The actress can recognize now that she was navigating issues associated with trauma and low self-esteem at the time. She now knows that she's long had anxiety and depression and can recognize the ways in which she was triggered by how the cult-like following of the show conflicted with her individual, isolated experiences behind the scenes. But she was in her early '20s back then. She didn't yet have the language or the tools to process how she was feeling.
Riley says she eventually sought out medical intervention. "When you're in Hollywood, and you go to a doctor, they give you pills," she says, sharing a part of her story that she'd never revealed publicly before now. "[I was] on medication and developing a habit of medicating to numb, not understanding I was developing an addiction to something that's not fixing my problem. If anything, it's making it worse."
“[I was] on medication and developing a habit of medicating to numb, not understanding I was developing an addiction to something that’s not fixing my problem. If anything it’s making it worse.”
Credit: Ally Green
At one point, while in her dressing room on set, she rested her arm on a curling iron without realizing it. It wasn't until her makeup artist alerted her that she even realized her skin was burning. Once she noticed, she says she was "so zonked out on pills" that she barely reacted. Speaking today, she holds up her arm and motions towards a scar that remains from the incident. She sought help for her reliance on the pills, but it would still be years before she finally attended therapy.
This stress was only compounded by the trauma of growing up in poverty and the realities of being a "contract worker." "Imagine going from literally one week having to borrow a car to get to set to the next week being on a private jet to New York City," she says. After Glee ended, so did the rides on private planes. The fury of opportunities she expected to follow her appearance on the show failed to materialize. She wasn't even 30 yet, and she was already forced to consider if she'd hit her career peak.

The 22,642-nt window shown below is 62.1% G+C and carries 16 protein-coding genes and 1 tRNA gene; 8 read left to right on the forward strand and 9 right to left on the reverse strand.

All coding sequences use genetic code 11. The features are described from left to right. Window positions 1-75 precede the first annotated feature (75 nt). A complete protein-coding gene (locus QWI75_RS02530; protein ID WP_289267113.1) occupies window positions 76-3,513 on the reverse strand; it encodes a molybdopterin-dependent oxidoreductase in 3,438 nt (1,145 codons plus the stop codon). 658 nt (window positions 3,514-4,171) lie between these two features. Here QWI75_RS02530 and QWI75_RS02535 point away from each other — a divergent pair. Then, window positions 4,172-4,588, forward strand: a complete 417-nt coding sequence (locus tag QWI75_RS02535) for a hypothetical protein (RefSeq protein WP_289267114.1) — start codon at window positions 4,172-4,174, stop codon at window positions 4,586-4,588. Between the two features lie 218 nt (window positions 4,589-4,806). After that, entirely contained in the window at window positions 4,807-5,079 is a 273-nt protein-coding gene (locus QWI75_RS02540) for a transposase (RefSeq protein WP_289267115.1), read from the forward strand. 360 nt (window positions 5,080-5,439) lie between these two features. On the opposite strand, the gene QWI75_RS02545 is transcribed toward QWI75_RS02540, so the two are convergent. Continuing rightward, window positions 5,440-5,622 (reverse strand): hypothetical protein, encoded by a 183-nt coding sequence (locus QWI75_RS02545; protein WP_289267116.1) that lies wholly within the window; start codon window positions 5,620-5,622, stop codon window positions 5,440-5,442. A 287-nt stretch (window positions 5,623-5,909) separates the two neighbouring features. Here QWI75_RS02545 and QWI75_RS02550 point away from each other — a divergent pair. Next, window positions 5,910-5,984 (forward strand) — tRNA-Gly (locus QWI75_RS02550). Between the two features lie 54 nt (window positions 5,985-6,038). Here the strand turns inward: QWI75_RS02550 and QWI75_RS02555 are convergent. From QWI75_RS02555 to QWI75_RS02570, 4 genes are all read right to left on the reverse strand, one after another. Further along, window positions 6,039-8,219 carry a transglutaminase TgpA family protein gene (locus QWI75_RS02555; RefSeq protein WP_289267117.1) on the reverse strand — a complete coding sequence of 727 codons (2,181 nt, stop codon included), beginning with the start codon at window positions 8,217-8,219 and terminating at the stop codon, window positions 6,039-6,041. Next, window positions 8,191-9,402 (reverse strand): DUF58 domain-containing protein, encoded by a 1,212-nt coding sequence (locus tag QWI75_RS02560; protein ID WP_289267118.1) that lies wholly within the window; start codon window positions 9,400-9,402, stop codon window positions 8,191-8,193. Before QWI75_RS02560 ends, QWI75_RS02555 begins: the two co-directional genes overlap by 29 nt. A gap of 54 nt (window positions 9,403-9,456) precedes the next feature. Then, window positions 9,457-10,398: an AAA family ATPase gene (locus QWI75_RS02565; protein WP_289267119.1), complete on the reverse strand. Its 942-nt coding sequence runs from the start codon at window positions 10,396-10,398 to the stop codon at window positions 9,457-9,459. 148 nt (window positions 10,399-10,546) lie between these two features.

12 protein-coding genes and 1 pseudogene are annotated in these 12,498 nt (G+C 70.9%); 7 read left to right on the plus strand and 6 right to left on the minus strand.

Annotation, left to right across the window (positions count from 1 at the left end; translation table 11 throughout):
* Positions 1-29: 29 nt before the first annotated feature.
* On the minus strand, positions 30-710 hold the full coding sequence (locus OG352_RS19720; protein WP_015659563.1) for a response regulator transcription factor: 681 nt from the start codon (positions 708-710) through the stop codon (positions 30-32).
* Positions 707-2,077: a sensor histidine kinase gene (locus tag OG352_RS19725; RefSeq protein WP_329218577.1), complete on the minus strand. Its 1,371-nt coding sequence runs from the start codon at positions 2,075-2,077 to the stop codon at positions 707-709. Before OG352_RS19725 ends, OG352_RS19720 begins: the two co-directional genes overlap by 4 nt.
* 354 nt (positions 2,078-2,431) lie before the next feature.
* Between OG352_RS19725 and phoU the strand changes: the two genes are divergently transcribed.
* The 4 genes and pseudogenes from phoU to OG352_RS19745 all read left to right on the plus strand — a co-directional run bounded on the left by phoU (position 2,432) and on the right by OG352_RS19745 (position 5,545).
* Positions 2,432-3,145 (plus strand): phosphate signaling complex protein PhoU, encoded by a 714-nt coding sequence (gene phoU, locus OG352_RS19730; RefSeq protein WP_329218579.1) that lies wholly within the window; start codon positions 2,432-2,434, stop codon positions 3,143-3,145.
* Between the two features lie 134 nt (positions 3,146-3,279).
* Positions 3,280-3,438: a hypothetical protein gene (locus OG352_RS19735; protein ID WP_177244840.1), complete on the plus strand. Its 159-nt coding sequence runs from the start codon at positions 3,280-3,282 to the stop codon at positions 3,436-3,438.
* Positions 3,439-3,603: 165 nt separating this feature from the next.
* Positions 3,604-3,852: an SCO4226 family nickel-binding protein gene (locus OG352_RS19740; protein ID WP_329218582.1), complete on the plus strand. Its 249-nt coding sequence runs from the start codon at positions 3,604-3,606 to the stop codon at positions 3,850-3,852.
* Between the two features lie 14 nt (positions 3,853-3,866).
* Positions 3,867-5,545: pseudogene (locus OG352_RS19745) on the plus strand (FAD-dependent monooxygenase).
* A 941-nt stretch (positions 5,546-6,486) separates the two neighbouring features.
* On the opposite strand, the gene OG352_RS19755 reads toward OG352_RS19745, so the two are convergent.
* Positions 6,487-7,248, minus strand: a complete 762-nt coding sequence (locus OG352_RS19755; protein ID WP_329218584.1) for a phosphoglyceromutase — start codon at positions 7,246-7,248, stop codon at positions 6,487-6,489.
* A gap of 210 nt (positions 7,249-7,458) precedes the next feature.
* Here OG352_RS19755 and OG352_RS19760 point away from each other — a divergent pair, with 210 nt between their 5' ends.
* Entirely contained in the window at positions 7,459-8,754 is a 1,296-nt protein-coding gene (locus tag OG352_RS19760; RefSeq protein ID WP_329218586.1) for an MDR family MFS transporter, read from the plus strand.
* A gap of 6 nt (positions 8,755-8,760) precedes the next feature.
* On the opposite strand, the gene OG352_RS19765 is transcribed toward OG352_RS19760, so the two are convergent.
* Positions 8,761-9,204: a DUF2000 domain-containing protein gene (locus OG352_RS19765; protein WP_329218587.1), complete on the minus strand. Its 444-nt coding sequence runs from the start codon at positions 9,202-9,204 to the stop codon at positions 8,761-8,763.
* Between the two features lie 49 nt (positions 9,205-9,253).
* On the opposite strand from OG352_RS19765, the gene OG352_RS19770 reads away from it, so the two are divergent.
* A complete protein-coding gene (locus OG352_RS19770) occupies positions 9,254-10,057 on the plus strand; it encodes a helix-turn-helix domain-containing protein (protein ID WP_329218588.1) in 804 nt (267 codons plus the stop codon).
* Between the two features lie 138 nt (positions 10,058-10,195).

. . .
We’re only four minutes into our Zoom call before Riley delivers her new adage to me. “My new mantra is ‘humility does not serve me.’ Humility does not serve Black women. The world works so hard to humble us anyway,” she says.
On this Thursday afternoon in April, the LA-based entertainer is seated inside her closet/dressing room wearing a cerulean blue tank top with matching shorts and eating hot wings. This current phase of healing hinges on balance. It’s about having discipline and consistency, but not at the risk of inflexibility. She was planning to head to the gym, for instance, but she’s still tired from the “exhausting” day before. Instead, she’s spent her day receiving a massage, eating some chicken wings, and planning to spend quality time with friends. “I’m not going to beat myself up for it. I’m not going to talk down to myself. I’m going to eat my chicken wings, and then tomorrow I’m [back] in the gym,” she says.